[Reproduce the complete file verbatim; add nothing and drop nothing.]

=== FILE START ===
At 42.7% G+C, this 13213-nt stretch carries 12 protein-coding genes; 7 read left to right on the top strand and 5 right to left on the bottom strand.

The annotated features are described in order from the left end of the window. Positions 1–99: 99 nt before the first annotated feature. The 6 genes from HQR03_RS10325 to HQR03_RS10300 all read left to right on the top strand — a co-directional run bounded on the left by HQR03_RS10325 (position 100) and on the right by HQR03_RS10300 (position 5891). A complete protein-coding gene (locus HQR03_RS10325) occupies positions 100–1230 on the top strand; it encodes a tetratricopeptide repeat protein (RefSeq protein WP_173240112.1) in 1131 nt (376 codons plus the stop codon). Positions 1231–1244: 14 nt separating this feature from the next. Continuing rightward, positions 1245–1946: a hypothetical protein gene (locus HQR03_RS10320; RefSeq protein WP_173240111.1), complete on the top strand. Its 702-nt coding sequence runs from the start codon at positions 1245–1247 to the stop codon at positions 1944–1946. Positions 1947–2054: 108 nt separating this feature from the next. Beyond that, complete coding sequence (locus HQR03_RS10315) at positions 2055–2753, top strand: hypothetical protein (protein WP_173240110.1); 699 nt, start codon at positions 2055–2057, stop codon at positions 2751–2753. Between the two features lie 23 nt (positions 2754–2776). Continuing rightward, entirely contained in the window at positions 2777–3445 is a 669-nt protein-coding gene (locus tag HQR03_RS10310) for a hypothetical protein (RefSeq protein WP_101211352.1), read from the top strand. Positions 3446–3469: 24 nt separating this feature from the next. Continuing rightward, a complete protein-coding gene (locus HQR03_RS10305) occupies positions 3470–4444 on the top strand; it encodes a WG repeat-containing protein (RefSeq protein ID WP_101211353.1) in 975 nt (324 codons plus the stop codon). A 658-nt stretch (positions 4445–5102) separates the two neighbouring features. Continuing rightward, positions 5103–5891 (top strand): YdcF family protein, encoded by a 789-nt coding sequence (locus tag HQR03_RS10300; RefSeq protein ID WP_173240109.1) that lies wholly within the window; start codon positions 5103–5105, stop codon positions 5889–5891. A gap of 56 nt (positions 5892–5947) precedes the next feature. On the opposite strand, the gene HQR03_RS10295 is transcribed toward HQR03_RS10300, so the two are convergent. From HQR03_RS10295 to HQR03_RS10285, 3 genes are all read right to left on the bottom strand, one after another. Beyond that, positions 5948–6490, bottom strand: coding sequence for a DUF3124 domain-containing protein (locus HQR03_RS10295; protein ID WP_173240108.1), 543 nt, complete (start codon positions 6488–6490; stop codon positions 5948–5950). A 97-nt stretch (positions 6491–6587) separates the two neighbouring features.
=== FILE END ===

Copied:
At 42.7% G+C, this 13213-nt stretch carries 12 protein-coding genes; 7 read left to right on the top strand and 5 right to left on the bottom strand.

The annotated features are described in order from the left end of the window. Positions 1–99: 99 nt before the first annotated feature. The 6 genes from HQR03_RS10325 to HQR03_RS10300 all read left to right on the top strand — a co-directional run bounded on the left by HQR03_RS10325 (position 100) and on the right by HQR03_RS10300 (position 5891). A complete protein-coding gene (locus HQR03_RS10325) occupies positions 100–1230 on the top strand; it encodes a tetratricopeptide repeat protein (RefSeq protein WP_173240112.1) in 1131 nt (376 codons plus the stop codon). Positions 1231–1244: 14 nt separating this feature from the next. Continuing rightward, positions 1245–1946: a hypothetical protein gene (locus HQR03_RS10320; RefSeq protein WP_173240111.1), complete on the top strand. Its 702-nt coding sequence runs from the start codon at positions 1245–1247 to the stop codon at positions 1944–1946. Positions 1947–2054: 108 nt separating this feature from the next. Beyond that, complete coding sequence (locus HQR03_RS10315) at positions 2055–2753, top strand: hypothetical protein (protein WP_173240110.1); 699 nt, start codon at positions 2055–2057, stop codon at positions 2751–2753. Between the two features lie 23 nt (positions 2754–2776). Continuing rightward, entirely contained in the window at positions 2777–3445 is a 669-nt protein-coding gene (locus tag HQR03_RS10310) for a hypothetical protein (RefSeq protein WP_101211352.1), read from the top strand. Positions 3446–3469: 24 nt separating this feature from the next. Continuing rightward, a complete protein-coding gene (locus HQR03_RS10305) occupies positions 3470–4444 on the top strand; it encodes a WG repeat-containing protein (RefSeq protein ID WP_101211353.1) in 975 nt (324 codons plus the stop codon). A 658-nt stretch (positions 4445–5102) separates the two neighbouring features. Continuing rightward, positions 5103–5891 (top strand): YdcF family protein, encoded by a 789-nt coding sequence (locus tag HQR03_RS10300; RefSeq protein ID WP_173240109.1) that lies wholly within the window; start codon positions 5103–5105, stop codon positions 5889–5891. A gap of 56 nt (positions 5892–5947) precedes the next feature. On the opposite strand, the gene HQR03_RS10295 is transcribed toward HQR03_RS10300, so the two are convergent. From HQR03_RS10295 to HQR03_RS10285, 3 genes are all read right to left on the bottom strand, one after another. Beyond that, positions 5948–6490, bottom strand: coding sequence for a DUF3124 domain-containing protein (locus HQR03_RS10295; protein ID WP_173240108.1), 543 nt, complete (start codon positions 6488–6490; stop codon positions 5948–5950). A 97-nt stretch (positions 6491–6587) separates the two neighbouring features.